Although there are moments when the good is super good, and the bad is beyond believable, it seems to me that it’s always the best of times, the worst of times. And in my house at least, the best and the worst can both be happening on any given day, sometimes at the same time!
Like the mail and new babies, good news (and bad) arrives when it arrives.
So what does that mean for the recipient of said such news? I’m learning that it has something to do with the ability to manage constant transitions. There’s that moment of shock, upon hearing the news, followed by the requisite adjustments necessary for incorporating welcome and/or unavoidable information into the day.
Bad news can leave an unpleasant film that clings to every thought. Good news casts a sheen on mundane duties, making tasks and chores more pretty and pleasant than they might otherwise be. But whether it nourishes or curdles, news sticks to the ribs. It can energize—or weigh us down, body and soul.
I still haven’t yet learned how to incorporate news smoothly into a busy day. It tends to untether me, and I wander through the house, adrift, until I find my moorings again. I also feel suddenly restless, and the only cure seems to be minor housework, the mindless picking up, putting away, and setting straight that involves the hands and feet but lets the heart and mind do their own thing. This helps to settle me down and gets the house in order to boot!
What I’m coming to recognize is that whether the news is good or bad, ultimately—with rare instances—it gets put on its appropriate shelf, and life and the day go on.
This has been a year of good news/bad news in my house, with some joyous highs and sickening lows. Sometimes the news has played with my mind. Other times it has rocked the foundations. As the year ends I see that all the many smaller moments have added up to bigger transitions and I’m not standing anywhere I thought I would be at this point in time. So things are quite different even though I’m the same me.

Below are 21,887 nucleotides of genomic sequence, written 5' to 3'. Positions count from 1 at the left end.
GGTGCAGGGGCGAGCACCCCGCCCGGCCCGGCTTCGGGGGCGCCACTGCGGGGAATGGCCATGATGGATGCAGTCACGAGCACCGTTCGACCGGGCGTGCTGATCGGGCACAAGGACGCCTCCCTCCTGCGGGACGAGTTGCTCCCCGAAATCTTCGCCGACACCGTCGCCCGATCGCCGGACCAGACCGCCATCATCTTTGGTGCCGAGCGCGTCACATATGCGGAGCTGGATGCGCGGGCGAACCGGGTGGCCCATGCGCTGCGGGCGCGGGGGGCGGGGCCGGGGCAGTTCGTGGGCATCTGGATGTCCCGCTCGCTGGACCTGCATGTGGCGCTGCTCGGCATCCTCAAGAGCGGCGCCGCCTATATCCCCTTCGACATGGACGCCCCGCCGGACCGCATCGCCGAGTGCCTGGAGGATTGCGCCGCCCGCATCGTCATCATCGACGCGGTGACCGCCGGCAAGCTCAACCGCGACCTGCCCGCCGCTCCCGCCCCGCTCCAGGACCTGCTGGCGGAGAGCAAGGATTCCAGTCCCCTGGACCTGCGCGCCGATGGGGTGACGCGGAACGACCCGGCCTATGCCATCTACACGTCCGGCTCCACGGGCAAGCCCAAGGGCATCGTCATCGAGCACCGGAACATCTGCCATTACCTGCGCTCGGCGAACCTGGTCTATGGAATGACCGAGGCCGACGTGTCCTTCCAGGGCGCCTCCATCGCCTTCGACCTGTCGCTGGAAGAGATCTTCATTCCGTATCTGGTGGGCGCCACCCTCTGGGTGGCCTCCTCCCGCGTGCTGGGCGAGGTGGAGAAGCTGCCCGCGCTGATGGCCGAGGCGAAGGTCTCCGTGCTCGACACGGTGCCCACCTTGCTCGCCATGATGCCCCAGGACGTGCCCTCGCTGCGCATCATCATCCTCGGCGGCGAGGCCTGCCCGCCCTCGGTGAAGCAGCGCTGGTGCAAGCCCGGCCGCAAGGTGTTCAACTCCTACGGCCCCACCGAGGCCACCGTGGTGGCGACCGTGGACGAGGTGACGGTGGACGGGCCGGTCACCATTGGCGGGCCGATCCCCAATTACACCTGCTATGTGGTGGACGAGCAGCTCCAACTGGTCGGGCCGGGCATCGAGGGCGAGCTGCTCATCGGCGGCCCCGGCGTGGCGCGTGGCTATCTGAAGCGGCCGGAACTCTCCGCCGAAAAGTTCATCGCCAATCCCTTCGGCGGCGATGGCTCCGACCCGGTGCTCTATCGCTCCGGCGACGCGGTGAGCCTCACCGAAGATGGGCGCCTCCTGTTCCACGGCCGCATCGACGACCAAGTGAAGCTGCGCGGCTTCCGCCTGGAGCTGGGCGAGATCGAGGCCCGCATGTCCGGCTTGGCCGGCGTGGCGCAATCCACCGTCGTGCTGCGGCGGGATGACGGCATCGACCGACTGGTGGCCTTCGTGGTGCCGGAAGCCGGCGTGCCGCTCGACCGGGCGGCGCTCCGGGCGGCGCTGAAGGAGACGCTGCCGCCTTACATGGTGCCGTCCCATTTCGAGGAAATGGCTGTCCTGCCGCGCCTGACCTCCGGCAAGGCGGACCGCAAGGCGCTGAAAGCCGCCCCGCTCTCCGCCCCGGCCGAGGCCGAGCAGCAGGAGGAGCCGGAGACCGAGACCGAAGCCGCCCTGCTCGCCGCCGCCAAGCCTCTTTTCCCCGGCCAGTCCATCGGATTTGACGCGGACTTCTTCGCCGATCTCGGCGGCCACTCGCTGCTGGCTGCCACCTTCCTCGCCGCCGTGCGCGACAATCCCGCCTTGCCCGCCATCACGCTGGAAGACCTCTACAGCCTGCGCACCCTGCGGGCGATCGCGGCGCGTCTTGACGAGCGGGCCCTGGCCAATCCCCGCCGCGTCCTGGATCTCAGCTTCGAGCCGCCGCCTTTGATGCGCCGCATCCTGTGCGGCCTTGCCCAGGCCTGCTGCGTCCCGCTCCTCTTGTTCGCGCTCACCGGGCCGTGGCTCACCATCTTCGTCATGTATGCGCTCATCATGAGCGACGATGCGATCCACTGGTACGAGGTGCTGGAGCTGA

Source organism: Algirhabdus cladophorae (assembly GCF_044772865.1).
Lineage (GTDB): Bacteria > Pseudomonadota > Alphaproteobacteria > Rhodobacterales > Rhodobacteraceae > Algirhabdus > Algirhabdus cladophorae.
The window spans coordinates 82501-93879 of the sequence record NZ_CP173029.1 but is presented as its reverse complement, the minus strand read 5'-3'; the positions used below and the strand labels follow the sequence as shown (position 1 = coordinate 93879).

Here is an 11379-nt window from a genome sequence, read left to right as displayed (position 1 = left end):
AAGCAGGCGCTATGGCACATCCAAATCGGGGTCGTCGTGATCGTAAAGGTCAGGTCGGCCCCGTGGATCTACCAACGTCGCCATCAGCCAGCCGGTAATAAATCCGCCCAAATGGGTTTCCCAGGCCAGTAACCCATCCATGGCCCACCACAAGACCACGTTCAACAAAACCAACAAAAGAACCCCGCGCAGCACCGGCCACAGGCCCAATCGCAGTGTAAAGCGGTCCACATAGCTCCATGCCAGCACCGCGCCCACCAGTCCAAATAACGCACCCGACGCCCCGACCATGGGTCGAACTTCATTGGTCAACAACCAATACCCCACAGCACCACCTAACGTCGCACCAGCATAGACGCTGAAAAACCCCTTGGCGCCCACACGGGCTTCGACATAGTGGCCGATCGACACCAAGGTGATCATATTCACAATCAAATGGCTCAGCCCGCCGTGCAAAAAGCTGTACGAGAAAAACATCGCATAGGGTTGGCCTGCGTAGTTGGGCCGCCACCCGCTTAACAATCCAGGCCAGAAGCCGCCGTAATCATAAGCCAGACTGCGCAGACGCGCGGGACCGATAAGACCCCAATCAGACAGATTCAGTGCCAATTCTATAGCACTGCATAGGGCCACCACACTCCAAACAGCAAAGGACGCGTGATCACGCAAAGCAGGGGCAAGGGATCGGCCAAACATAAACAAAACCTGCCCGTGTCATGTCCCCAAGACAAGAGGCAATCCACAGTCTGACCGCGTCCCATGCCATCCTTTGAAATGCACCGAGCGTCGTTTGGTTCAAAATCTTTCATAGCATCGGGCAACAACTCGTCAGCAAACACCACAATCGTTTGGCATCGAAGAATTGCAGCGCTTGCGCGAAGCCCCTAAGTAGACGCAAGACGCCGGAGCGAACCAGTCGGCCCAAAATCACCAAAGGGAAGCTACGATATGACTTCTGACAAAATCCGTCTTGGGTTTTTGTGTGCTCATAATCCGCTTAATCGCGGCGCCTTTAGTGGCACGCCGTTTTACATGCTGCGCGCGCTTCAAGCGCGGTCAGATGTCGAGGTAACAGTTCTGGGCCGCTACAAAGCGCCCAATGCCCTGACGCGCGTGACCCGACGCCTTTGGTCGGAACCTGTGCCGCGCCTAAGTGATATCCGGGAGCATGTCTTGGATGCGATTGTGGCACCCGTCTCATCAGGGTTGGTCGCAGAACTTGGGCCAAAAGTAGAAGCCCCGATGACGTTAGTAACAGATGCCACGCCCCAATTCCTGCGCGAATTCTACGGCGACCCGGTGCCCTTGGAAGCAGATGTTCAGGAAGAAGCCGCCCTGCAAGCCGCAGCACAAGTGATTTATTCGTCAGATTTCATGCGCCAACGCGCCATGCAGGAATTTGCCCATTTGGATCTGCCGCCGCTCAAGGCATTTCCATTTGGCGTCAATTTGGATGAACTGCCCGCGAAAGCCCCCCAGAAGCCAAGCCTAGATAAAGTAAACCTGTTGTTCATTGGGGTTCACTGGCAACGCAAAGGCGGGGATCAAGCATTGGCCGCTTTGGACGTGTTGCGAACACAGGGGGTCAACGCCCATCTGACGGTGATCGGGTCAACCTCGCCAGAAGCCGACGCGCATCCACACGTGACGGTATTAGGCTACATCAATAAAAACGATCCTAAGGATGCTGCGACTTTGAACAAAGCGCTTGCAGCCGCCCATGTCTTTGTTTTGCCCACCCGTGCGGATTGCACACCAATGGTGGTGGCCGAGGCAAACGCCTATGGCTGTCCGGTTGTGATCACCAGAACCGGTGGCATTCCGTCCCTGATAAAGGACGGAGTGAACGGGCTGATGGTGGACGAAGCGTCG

But not really. In ways that no one can see because they reside within, I’m not the same person I was on January 1, 2012. The changes that have occurred—the events that I thought would change my life and therefore change me—have turned out to be like grains of sand in comparison to the seemingly minuscule moments that swept through me in large waves.
It many cases it was a simple comment that forged (forced?) a transition.
Poets are always talking about “the right word.” That seems to be my circumstance, the right (or wrong) word uttered or heard that shifts the direction a relationship or path takes.
Sometimes I’ve dared to speak up. Other times, I learned to bite my tongue, or learned the hard way that I should have bitten my tongue… I’m discovering how to be a more careful listener, which is helping me become a better communicator. And above all I’m learning that as much as words mean to me, sometimes that’s all they are—words—so let it go.
Although I’ve focused more in this post on transition, I think it really concerns revision. Life is seldom do or die, and we get many chances for a redo, if we’re willing to see them for what they are, swallow our pride and our fear, and leap with conviction and a bit of humor into the unknown.
Most often, I belly flop. But if as first you don’t succeed and never try, try again, you might not end up where you long to be—with two book contracts or getting early acceptance to a college or enjoying new and real friendships or spending a week’s vacation sitting in a tree stand or riding the carousel at Hershey Park with extended family while celebrating a niece’s birthday or acing a test that will set you on the path to your dream career.